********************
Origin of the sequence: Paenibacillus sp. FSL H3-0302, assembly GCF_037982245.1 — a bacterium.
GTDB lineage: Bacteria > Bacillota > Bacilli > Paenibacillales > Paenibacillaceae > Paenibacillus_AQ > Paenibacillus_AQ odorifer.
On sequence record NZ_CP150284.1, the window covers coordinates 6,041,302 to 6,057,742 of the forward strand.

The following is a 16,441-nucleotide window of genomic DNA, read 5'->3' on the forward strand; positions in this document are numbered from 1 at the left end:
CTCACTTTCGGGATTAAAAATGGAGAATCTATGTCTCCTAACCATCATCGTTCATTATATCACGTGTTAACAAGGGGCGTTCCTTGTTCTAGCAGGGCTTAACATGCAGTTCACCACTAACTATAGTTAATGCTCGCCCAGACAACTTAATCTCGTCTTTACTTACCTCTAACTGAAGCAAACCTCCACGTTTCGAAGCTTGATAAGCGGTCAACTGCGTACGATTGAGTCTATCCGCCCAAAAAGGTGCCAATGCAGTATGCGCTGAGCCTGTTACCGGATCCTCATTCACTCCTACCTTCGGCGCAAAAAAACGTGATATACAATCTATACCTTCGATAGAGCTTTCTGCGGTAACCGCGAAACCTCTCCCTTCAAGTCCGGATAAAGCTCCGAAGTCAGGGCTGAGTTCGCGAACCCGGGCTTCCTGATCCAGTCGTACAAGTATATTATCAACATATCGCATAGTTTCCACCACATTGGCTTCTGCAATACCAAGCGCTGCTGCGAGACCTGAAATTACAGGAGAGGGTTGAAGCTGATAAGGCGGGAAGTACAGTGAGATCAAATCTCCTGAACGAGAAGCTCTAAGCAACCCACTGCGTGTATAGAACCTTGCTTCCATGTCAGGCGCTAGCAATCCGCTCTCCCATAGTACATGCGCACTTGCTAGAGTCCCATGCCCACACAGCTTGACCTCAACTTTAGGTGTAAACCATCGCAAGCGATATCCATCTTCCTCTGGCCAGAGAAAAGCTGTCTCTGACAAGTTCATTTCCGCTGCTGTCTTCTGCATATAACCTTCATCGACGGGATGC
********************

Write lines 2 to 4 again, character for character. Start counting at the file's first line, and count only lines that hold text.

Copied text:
GTDB lineage: Bacteria > Bacillota > Bacilli > Paenibacillales > Paenibacillaceae > Paenibacillus_AQ > Paenibacillus_AQ odorifer.
On sequence record NZ_CP150284.1, the window covers coordinates 6,041,302 to 6,057,742 of the forward strand.

The following is a 16,441-nucleotide window of genomic DNA, read 5'->3' on the forward strand; positions in this document are numbered from 1 at the left end: